Under Attack In Afghanistan: Why It Is Not Difficult To Infiltrate Afghan Security Forces?

by
staff
The US military trainers handed the new recruit, Mohammad Ismail, his new AK-47 to defend his remote village. At the very same moment he turned around and immediately used it, spraying the Americans with bullets and killing two of them. The incident took place in August. In the very same month the spiritual leader of the Taliban Mullah Muhammad Omar said the group’s insurgents have succeeded in foisting the ranks of the Afghan security forces, allowing them to launch attacks on NATO service members.

The US military trainers handed the new recruit, Mohammad Ismail, his new AK-47 to defend his remote village. At the very same moment he turned around and immediately used it, spraying the Americans with bullets and killing two of them. The incident took place in August. In the very same month the spiritual leader of the Taliban Mullah Muhammad Omar said the group’s insurgents have succeeded in foisting the ranks of the Afghan security forces, allowing them to launch attacks on NATO service members.

NATO refers to these attacks as ‘green on blue’ attacks-indicating they are carried out by Afghan soldiers on foreign troops which have increased unprecedentedly in recent times. During 2008 attacks of such nature took place only once or twice a year but they have been averaging one per week in 2012. In just early August, six NATO military officials died in three separate attacks.

Under Attack In Afghanistan

Image From: Reuters

In the light of recent events US forces in Afghanistan has for the time being suspended training of the local Afghan police force. However, apart from simply expressing concern on the occurrence of such incidents, it is important to look at some of the reasons as to why infiltrating Afghan local forces is no big deal for the Taliban.

Here are some reasons that will help find the answer:

1.       The menace of corruption

Law enforcement agencies in Afghanistan have always been perceived as corrupt. Reports from the Transparency International reveal that Afghan National Police (ANP) is one of the most corrupt agencies in the country.

The corrupt and disloyal commanders of ANA provide arms and military information including counter-insurgency strategies to the Taliban, providing them the opportunity to indirectly infiltrate the forces and hunt down their enemies by using ANP recruited men. With such events happening rampantly, coalition forces in Afghanistan feel more threatened by the Afghan National Police than the Taliban.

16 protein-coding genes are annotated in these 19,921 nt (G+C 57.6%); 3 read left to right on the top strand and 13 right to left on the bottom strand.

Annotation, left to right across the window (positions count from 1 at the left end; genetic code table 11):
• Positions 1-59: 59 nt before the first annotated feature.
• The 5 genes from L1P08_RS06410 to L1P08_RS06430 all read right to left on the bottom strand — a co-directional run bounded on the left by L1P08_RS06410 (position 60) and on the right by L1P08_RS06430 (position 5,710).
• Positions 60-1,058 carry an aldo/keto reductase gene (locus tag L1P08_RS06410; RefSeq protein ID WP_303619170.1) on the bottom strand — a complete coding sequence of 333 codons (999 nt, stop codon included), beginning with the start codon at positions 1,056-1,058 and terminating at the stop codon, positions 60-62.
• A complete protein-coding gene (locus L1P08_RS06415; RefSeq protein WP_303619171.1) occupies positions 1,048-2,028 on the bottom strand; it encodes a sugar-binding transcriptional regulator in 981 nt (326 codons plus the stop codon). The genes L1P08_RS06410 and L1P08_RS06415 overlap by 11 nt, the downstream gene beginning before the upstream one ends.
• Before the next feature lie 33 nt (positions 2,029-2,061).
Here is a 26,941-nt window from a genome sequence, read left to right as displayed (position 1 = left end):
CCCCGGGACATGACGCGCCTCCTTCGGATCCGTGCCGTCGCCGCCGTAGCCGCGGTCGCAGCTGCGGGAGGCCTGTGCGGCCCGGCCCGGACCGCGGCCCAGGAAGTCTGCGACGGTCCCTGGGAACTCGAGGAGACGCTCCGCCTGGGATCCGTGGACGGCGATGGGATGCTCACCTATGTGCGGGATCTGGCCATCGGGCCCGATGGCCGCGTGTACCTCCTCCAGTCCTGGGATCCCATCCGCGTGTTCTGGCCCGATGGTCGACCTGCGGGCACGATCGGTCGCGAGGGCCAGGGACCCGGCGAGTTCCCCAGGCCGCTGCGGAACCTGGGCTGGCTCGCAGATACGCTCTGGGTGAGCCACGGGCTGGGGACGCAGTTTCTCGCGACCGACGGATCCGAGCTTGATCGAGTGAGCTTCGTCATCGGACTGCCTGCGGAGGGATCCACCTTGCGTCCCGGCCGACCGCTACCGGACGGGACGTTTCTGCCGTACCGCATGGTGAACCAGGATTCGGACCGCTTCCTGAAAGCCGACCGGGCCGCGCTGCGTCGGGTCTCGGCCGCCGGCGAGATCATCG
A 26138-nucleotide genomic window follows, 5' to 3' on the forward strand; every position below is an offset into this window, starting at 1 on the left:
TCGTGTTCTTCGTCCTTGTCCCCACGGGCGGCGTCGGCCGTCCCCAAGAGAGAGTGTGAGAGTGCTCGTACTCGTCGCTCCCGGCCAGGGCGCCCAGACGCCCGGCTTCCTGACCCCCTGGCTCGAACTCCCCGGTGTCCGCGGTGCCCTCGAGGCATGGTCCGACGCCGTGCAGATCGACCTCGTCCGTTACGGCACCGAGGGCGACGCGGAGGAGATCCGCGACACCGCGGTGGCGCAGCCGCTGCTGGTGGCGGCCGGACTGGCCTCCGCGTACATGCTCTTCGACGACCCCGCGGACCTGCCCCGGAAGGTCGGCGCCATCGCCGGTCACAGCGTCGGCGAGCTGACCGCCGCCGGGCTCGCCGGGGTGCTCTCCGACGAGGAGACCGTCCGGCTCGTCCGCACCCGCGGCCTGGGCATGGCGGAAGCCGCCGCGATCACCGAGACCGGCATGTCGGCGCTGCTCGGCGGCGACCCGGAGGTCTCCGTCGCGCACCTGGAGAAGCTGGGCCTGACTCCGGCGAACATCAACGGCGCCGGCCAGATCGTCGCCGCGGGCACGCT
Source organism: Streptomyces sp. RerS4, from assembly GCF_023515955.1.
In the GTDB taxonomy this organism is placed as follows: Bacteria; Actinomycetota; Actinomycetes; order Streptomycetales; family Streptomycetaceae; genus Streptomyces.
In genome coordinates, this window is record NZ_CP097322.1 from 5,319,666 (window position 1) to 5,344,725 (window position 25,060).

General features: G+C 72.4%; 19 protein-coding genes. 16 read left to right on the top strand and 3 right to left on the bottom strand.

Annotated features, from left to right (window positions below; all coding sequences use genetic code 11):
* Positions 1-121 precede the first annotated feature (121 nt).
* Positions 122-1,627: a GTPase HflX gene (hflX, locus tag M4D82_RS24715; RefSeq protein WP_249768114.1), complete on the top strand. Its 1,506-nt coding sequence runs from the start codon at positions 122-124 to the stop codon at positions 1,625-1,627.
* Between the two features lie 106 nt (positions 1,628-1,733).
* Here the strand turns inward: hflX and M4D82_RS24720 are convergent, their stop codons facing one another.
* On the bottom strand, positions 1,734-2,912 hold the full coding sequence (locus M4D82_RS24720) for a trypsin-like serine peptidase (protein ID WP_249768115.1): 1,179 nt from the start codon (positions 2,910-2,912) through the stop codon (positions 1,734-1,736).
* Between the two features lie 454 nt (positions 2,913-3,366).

2.       Harsh economic realities

With unemployment hovering at around 35% and nearly half the population living below poverty line, the nation’s security force is the only consistently hiring employer in Afghanistan. However, the salaries offered are not adequate for people being hired. Members of the Afghan National Security Forces (ANSF) are paid $165 per month, compared with an average annual household Afghan income of around $400.

In comparison to this Taliban have juicier offers for such people. They pay an estimated $300 to their foot soldier per month. In February 2008, a US military report from southern Afghanistan documented how a Taliban leader tried to bribe a brigade commander in Afghan National Army by offering him $100,000 for quitting his job.

That would be definitely a lucrative offer for many. Hence economic realities and low scales collectively contribute in fulfilling Taliban’s aims and objectives.

3.       Lower local participation begets indifference

An enormity that has always been a source of immense concern regarding the Afghan Army has been its struggle with ethnic divisions. This is also a manifestation of lax hiring practices by US due to which the composition of Afghan army remained overly dominated by minorities. A considerable percentage of the national force includes Tajik who have a share of 35-40%, 10-12% Hazara and 8-10% Uzbek.

In addition to this people from southern Afghanistan remain completely marginalized from any sort of participation in the army. The imbalance in turn leads to distrust that the local population has on its forces of defense. Furthermore, it is precisely this feeling of alienation and trust deficit that is capitalized by the Taliban to obtain their motives.

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